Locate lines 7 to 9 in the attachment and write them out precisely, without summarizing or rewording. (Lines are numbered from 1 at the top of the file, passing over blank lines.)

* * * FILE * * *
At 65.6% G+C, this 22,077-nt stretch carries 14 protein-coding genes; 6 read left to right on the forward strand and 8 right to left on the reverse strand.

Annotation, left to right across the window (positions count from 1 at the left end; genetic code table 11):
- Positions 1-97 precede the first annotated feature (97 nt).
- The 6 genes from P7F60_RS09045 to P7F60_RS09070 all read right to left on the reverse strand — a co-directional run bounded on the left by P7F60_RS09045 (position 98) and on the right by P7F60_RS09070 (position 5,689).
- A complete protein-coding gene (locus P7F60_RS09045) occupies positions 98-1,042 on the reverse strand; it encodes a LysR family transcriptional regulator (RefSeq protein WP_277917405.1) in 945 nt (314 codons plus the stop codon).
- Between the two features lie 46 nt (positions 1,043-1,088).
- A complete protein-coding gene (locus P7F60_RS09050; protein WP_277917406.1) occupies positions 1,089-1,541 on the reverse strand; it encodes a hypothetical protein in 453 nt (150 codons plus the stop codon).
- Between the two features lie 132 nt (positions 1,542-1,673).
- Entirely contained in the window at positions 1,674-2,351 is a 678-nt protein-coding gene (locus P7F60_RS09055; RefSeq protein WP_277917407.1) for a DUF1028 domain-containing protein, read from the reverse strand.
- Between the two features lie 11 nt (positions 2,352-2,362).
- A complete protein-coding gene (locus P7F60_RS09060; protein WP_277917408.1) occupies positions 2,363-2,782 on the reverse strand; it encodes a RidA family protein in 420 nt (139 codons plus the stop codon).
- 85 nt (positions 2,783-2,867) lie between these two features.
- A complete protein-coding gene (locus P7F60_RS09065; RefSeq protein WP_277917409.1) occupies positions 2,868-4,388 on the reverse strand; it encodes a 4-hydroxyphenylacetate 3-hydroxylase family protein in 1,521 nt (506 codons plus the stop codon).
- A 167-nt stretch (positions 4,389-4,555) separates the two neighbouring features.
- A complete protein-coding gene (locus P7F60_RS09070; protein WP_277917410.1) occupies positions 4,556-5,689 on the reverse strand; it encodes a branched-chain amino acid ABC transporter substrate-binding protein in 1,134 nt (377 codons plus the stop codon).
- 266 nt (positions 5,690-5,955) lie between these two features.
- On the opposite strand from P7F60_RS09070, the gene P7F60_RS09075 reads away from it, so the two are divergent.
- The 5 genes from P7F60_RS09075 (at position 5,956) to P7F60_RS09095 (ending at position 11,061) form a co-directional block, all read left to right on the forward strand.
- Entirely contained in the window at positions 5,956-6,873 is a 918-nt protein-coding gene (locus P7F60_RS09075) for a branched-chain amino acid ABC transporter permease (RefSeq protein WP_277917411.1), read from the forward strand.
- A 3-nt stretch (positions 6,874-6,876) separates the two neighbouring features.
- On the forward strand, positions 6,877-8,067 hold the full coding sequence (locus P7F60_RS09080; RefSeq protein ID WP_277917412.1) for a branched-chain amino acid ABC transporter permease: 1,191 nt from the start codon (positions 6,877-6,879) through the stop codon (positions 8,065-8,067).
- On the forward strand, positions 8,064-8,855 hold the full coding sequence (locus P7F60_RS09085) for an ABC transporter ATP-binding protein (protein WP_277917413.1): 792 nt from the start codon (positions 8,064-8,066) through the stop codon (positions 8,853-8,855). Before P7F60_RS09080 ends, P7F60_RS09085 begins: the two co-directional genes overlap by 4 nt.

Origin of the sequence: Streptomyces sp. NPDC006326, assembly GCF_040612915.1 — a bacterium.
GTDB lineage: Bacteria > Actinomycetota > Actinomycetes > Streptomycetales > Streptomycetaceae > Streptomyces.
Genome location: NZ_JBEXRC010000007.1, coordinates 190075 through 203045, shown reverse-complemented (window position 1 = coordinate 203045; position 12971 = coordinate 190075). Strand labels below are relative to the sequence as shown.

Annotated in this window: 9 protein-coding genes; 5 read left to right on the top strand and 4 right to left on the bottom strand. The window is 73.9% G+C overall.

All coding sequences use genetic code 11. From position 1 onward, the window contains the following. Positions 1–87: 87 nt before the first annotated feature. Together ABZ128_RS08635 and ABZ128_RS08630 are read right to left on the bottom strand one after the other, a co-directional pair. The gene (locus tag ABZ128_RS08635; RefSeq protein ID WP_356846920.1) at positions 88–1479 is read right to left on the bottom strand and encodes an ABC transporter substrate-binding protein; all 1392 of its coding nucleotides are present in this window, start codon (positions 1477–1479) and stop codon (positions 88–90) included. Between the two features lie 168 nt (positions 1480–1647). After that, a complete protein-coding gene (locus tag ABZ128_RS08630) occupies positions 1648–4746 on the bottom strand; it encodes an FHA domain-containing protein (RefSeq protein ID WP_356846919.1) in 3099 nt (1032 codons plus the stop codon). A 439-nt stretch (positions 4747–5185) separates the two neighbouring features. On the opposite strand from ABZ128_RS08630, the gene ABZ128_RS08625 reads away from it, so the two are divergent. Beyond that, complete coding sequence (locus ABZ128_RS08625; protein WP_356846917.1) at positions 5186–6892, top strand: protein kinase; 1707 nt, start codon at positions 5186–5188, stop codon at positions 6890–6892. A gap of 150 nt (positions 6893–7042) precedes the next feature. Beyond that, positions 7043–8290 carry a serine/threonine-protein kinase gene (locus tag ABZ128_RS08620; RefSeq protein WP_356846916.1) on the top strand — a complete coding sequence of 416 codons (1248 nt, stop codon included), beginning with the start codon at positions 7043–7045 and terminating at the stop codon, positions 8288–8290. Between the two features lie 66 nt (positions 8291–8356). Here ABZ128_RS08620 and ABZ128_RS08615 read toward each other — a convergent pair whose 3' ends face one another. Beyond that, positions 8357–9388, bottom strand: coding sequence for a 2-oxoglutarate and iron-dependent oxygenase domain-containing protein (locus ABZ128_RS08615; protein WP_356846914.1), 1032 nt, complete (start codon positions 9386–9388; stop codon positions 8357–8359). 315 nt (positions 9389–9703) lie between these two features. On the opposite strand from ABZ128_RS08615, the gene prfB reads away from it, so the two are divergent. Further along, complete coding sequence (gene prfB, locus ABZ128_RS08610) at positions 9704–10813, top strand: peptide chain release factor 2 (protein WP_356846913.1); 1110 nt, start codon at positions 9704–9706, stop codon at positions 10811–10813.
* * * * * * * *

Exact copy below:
- A complete protein-coding gene (locus P7F60_RS09050; protein WP_277917406.1) occupies positions 1,089-1,541 on the reverse strand; it encodes a hypothetical protein in 453 nt (150 codons plus the stop codon).
- Between the two features lie 132 nt (positions 1,542-1,673).
- Entirely contained in the window at positions 1,674-2,351 is a 678-nt protein-coding gene (locus P7F60_RS09055; RefSeq protein WP_277917407.1) for a DUF1028 domain-containing protein, read from the reverse strand.